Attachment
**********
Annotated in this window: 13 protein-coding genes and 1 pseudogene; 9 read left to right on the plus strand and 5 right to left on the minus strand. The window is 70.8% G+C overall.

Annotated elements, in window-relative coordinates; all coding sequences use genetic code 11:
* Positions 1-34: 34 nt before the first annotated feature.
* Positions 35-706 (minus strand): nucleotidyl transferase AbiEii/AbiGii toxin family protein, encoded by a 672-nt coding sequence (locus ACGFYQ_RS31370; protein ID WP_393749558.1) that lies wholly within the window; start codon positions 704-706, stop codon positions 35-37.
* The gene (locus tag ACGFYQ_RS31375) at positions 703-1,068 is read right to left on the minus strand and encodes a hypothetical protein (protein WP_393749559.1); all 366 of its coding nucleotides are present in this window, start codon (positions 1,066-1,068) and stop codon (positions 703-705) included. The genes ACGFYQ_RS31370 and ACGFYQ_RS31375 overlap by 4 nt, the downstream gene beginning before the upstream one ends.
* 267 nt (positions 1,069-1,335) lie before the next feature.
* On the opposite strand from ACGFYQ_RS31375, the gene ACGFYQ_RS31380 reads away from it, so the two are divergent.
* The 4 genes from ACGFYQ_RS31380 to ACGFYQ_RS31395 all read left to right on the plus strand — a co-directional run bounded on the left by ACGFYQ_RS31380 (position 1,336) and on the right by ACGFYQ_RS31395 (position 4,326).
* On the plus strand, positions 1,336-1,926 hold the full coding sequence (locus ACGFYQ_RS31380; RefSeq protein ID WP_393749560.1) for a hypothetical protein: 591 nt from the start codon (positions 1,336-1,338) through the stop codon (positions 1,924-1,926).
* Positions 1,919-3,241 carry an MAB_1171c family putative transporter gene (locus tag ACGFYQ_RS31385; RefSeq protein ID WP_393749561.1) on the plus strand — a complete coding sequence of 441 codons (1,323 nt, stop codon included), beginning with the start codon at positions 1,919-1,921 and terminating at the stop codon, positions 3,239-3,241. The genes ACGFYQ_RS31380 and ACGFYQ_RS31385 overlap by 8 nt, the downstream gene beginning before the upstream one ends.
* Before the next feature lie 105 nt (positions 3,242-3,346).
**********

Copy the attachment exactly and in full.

Annotated in this window: 13 protein-coding genes and 1 pseudogene; 9 read left to right on the plus strand and 5 right to left on the minus strand. The window is 70.8% G+C overall.

Annotated elements, in window-relative coordinates; all coding sequences use genetic code 11:
* Positions 1-34: 34 nt before the first annotated feature.
* Positions 35-706 (minus strand): nucleotidyl transferase AbiEii/AbiGii toxin family protein, encoded by a 672-nt coding sequence (locus ACGFYQ_RS31370; protein ID WP_393749558.1) that lies wholly within the window; start codon positions 704-706, stop codon positions 35-37.
* The gene (locus tag ACGFYQ_RS31375) at positions 703-1,068 is read right to left on the minus strand and encodes a hypothetical protein (protein WP_393749559.1); all 366 of its coding nucleotides are present in this window, start codon (positions 1,066-1,068) and stop codon (positions 703-705) included. The genes ACGFYQ_RS31370 and ACGFYQ_RS31375 overlap by 4 nt, the downstream gene beginning before the upstream one ends.
* 267 nt (positions 1,069-1,335) lie before the next feature.
* On the opposite strand from ACGFYQ_RS31375, the gene ACGFYQ_RS31380 reads away from it, so the two are divergent.
* The 4 genes from ACGFYQ_RS31380 to ACGFYQ_RS31395 all read left to right on the plus strand — a co-directional run bounded on the left by ACGFYQ_RS31380 (position 1,336) and on the right by ACGFYQ_RS31395 (position 4,326).
* On the plus strand, positions 1,336-1,926 hold the full coding sequence (locus ACGFYQ_RS31380; RefSeq protein ID WP_393749560.1) for a hypothetical protein: 591 nt from the start codon (positions 1,336-1,338) through the stop codon (positions 1,924-1,926).
* Positions 1,919-3,241 carry an MAB_1171c family putative transporter gene (locus tag ACGFYQ_RS31385; RefSeq protein ID WP_393749561.1) on the plus strand — a complete coding sequence of 441 codons (1,323 nt, stop codon included), beginning with the start codon at positions 1,919-1,921 and terminating at the stop codon, positions 3,239-3,241. The genes ACGFYQ_RS31380 and ACGFYQ_RS31385 overlap by 8 nt, the downstream gene beginning before the upstream one ends.
* Before the next feature lie 105 nt (positions 3,242-3,346).